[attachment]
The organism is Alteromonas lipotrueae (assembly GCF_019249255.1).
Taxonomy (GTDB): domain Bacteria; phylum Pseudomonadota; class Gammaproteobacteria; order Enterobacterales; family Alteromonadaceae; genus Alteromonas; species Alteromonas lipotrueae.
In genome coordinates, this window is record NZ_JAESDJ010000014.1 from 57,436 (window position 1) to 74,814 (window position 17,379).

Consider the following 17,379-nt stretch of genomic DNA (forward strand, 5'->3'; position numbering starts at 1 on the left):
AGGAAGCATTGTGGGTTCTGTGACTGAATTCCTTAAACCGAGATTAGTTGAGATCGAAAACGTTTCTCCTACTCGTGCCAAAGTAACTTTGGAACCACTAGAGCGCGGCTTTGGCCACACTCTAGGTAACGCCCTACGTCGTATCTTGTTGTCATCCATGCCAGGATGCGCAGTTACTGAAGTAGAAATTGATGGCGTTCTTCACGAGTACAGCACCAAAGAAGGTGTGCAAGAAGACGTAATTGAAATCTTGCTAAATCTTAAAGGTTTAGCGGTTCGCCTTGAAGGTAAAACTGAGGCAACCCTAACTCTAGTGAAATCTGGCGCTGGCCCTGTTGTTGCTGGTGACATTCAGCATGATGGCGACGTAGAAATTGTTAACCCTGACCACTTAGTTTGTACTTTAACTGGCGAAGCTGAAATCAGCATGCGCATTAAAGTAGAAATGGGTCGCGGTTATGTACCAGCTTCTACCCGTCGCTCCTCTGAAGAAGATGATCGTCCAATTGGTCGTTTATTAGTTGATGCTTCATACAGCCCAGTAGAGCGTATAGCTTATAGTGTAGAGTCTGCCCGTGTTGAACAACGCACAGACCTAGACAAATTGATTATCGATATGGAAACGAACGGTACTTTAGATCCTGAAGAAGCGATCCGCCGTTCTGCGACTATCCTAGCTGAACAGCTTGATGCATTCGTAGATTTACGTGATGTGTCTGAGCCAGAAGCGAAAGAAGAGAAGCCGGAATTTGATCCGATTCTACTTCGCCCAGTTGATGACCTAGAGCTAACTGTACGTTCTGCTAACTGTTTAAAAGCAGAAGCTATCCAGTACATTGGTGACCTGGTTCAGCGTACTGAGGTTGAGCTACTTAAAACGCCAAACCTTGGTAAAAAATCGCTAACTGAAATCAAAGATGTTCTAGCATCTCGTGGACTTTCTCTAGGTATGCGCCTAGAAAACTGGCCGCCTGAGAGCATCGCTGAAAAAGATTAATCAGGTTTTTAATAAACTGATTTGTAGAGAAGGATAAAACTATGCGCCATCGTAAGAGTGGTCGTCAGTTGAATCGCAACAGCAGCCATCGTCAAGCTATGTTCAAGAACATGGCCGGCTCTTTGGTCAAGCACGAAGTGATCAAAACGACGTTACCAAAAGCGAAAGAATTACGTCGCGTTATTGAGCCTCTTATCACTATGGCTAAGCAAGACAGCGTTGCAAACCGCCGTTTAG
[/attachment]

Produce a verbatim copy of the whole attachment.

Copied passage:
The organism is Alteromonas lipotrueae (assembly GCF_019249255.1).
Taxonomy (GTDB): domain Bacteria; phylum Pseudomonadota; class Gammaproteobacteria; order Enterobacterales; family Alteromonadaceae; genus Alteromonas; species Alteromonas lipotrueae.
In genome coordinates, this window is record NZ_JAESDJ010000014.1 from 57,436 (window position 1) to 74,814 (window position 17,379).

Consider the following 17,379-nt stretch of genomic DNA (forward strand, 5'->3'; position numbering starts at 1 on the left):
AGGAAGCATTGTGGGTTCTGTGACTGAATTCCTTAAACCGAGATTAGTTGAGATCGAAAACGTTTCTCCTACTCGTGCCAAAGTAACTTTGGAACCACTAGAGCGCGGCTTTGGCCACACTCTAGGTAACGCCCTACGTCGTATCTTGTTGTCATCCATGCCAGGATGCGCAGTTACTGAAGTAGAAATTGATGGCGTTCTTCACGAGTACAGCACCAAAGAAGGTGTGCAAGAAGACGTAATTGAAATCTTGCTAAATCTTAAAGGTTTAGCGGTTCGCCTTGAAGGTAAAACTGAGGCAACCCTAACTCTAGTGAAATCTGGCGCTGGCCCTGTTGTTGCTGGTGACATTCAGCATGATGGCGACGTAGAAATTGTTAACCCTGACCACTTAGTTTGTACTTTAACTGGCGAAGCTGAAATCAGCATGCGCATTAAAGTAGAAATGGGTCGCGGTTATGTACCAGCTTCTACCCGTCGCTCCTCTGAAGAAGATGATCGTCCAATTGGTCGTTTATTAGTTGATGCTTCATACAGCCCAGTAGAGCGTATAGCTTATAGTGTAGAGTCTGCCCGTGTTGAACAACGCACAGACCTAGACAAATTGATTATCGATATGGAAACGAACGGTACTTTAGATCCTGAAGAAGCGATCCGCCGTTCTGCGACTATCCTAGCTGAACAGCTTGATGCATTCGTAGATTTACGTGATGTGTCTGAGCCAGAAGCGAAAGAAGAGAAGCCGGAATTTGATCCGATTCTACTTCGCCCAGTTGATGACCTAGAGCTAACTGTACGTTCTGCTAACTGTTTAAAAGCAGAAGCTATCCAGTACATTGGTGACCTGGTTCAGCGTACTGAGGTTGAGCTACTTAAAACGCCAAACCTTGGTAAAAAATCGCTAACTGAAATCAAAGATGTTCTAGCATCTCGTGGACTTTCTCTAGGTATGCGCCTAGAAAACTGGCCGCCTGAGAGCATCGCTGAAAAAGATTAATCAGGTTTTTAATAAACTGATTTGTAGAGAAGGATAAAACTATGCGCCATCGTAAGAGTGGTCGTCAGTTGAATCGCAACAGCAGCCATCGTCAAGCTATGTTCAAGAACATGGCCGGCTCTTTGGTCAAGCACGAAGTGATCAAAACGACGTTACCAAAAGCGAAAGAATTACGTCGCGTTATTGAGCCTCTTATCACTATGGCTAAGCAAGACAGCGTTGCAAACCGCCGTTTAG